A Longitudinal Examination of Depression Among Older Adults: The Role of Working Memory and Sleep

TitleA Longitudinal Examination of Depression Among Older Adults: The Role of Working Memory and Sleep
Publication TypeThesis
Year of Publication2021
AuthorsBrush, D
Academic DepartmentPhyschology
UniversityUniversity of Central Florida
CityOrlando, FL
Keywordsdepression, Sleep, Working memory

Introduction: The development and regulation of depressive symptoms and the ability to regulate
their development is a complex process. Both working memory and sleep disturbance relates to
depressive symptom endorsement, though the mechanisms relating these variables have not been
examined longitudinally. The current manuscript contains a series of three interrelated studies
that aim to elucidate the relationship between potential emotion regulation resources
longitudinally within the context of the Selection, Optimization, and Compensation of Emotion
Regulation (SOC-ER) model. Study one examined the temporal relationship between working
memory and depression, study two examined working memory and depression following loss of
spouse, and finally, study three examined the relationship between sleep quality, working
memory, and depressive symptoms.
Method: Participants were drawn from the Health and Retirement Study, which is a longitudinal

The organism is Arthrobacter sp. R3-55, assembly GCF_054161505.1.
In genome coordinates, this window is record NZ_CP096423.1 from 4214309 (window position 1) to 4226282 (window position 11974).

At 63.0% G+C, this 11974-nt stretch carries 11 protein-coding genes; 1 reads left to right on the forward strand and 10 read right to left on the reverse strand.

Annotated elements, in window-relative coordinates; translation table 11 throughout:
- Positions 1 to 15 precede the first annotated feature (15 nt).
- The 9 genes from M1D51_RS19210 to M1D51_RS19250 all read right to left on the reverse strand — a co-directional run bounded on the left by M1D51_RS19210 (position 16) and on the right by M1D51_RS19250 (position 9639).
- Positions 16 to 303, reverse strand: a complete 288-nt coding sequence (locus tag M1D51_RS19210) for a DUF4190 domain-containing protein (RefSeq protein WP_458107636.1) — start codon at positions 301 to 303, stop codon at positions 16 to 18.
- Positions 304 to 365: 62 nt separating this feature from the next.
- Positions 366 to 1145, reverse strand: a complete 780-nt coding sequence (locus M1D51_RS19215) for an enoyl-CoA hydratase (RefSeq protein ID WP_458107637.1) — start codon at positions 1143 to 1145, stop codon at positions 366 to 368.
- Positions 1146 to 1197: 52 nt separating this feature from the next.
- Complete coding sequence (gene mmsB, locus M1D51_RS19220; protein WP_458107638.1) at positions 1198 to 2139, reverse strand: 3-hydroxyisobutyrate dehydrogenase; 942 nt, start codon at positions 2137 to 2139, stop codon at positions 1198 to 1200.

dataset sponsored by the National Institute on Aging and collected through the University of
Michigan. Data have been collected every two years since 1992 and consists of randomly
selected participants ages 65 years and older (Hauser & Willis, 2004). Working memory was
measured by Serial 7’s, and the 8-question CES-D was used to measure depressive symptoms.
Results: Study one utilized a latent growth model to evaluate the relationship between working
memory and depressive symptoms over time. A significant bidirectional rather than a temporal
relationship between the two was observed. Furthermore, both depressive symptoms and
working memory ability was found to become worse over time. Study two utilized a latent
growth model of the trajectory of depressive symptom development following the loss of a
spouse. Results indicated that the starting point of initial depressive symptom endorsement was
significantly related to working memory ability. Working memory also moderated the
relationship between depressive symptom endorsement and time, where individuals with better
working memory tended to report lower depressive symptoms and demonstrated a lesser increase
in depressive symptoms. Study three utilized a multilevel model that demonstrated depression
increases over time and with age. Regardless of time, better sleep quality and better working
memory both result in lower depressive symptom endorsement, and there were associations
between lower depressive symptom endorsement and both better sleep quality and better
working memory.
Conclusions: Findings strongly support working memory, sleep quality, and spousal support as
emotion regulation resources within the context of the SOC-ER model. Future research should
continue to examine these and similar interrelated factors such as inhibitory control, processing
speed, and vascular burden longitudinally to provide further understanding of changes in
emotion regulation processing among older adults.

Citation Key11826